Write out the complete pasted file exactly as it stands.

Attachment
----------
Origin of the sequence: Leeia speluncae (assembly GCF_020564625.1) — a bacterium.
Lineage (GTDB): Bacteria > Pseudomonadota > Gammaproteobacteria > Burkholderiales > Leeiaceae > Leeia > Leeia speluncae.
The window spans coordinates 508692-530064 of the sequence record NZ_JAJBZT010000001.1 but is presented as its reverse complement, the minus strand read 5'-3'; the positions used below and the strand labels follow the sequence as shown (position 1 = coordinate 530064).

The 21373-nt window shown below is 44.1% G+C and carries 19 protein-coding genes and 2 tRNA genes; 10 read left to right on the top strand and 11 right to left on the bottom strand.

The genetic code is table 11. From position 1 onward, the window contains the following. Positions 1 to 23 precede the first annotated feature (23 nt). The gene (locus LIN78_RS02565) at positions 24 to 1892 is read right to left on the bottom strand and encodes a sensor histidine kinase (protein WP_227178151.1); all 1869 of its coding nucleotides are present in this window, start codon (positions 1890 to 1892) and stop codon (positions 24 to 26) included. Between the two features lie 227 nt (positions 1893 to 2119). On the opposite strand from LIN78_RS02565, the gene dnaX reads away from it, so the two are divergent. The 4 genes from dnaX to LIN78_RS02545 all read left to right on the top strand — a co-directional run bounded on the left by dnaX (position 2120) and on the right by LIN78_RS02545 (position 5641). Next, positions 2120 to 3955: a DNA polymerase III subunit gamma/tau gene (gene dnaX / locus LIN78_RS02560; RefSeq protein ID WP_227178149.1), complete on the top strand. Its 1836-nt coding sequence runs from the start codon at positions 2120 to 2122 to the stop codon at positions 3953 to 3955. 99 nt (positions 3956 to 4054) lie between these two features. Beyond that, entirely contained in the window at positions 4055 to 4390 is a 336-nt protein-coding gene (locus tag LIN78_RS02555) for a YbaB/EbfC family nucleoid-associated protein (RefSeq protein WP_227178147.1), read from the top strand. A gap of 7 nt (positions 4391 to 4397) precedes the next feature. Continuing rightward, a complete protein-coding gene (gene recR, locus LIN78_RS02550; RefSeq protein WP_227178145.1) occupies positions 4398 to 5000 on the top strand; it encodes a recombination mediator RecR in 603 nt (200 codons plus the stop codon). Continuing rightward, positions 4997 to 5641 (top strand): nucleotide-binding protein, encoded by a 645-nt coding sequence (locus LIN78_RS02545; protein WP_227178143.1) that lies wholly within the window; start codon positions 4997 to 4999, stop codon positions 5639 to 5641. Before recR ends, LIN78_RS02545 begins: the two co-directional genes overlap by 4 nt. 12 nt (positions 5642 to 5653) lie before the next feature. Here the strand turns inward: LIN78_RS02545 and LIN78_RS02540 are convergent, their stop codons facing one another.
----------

Origin of the sequence: Leeia speluncae (assembly GCF_020564625.1) — a bacterium.
Lineage (GTDB): Bacteria > Pseudomonadota > Gammaproteobacteria > Burkholderiales > Leeiaceae > Leeia > Leeia speluncae.
The window spans coordinates 508692-530064 of the sequence record NZ_JAJBZT010000001.1 but is presented as its reverse complement, the minus strand read 5'-3'; the positions used below and the strand labels follow the sequence as shown (position 1 = coordinate 530064).

The 21373-nt window shown below is 44.1% G+C and carries 19 protein-coding genes and 2 tRNA genes; 10 read left to right on the top strand and 11 right to left on the bottom strand.

The genetic code is table 11. From position 1 onward, the window contains the following. Positions 1 to 23 precede the first annotated feature (23 nt). The gene (locus LIN78_RS02565) at positions 24 to 1892 is read right to left on the bottom strand and encodes a sensor histidine kinase (protein WP_227178151.1); all 1869 of its coding nucleotides are present in this window, start codon (positions 1890 to 1892) and stop codon (positions 24 to 26) included. Between the two features lie 227 nt (positions 1893 to 2119). On the opposite strand from LIN78_RS02565, the gene dnaX reads away from it, so the two are divergent. The 4 genes from dnaX to LIN78_RS02545 all read left to right on the top strand — a co-directional run bounded on the left by dnaX (position 2120) and on the right by LIN78_RS02545 (position 5641). Next, positions 2120 to 3955: a DNA polymerase III subunit gamma/tau gene (gene dnaX / locus LIN78_RS02560; RefSeq protein ID WP_227178149.1), complete on the top strand. Its 1836-nt coding sequence runs from the start codon at positions 2120 to 2122 to the stop codon at positions 3953 to 3955. 99 nt (positions 3956 to 4054) lie between these two features. Beyond that, entirely contained in the window at positions 4055 to 4390 is a 336-nt protein-coding gene (locus tag LIN78_RS02555) for a YbaB/EbfC family nucleoid-associated protein (RefSeq protein WP_227178147.1), read from the top strand. A gap of 7 nt (positions 4391 to 4397) precedes the next feature. Continuing rightward, a complete protein-coding gene (gene recR, locus LIN78_RS02550; RefSeq protein WP_227178145.1) occupies positions 4398 to 5000 on the top strand; it encodes a recombination mediator RecR in 603 nt (200 codons plus the stop codon). Continuing rightward, positions 4997 to 5641 (top strand): nucleotide-binding protein, encoded by a 645-nt coding sequence (locus LIN78_RS02545; protein WP_227178143.1) that lies wholly within the window; start codon positions 4997 to 4999, stop codon positions 5639 to 5641. Before recR ends, LIN78_RS02545 begins: the two co-directional genes overlap by 4 nt. 12 nt (positions 5642 to 5653) lie before the next feature. Here the strand turns inward: LIN78_RS02545 and LIN78_RS02540 are convergent, their stop codons facing one another.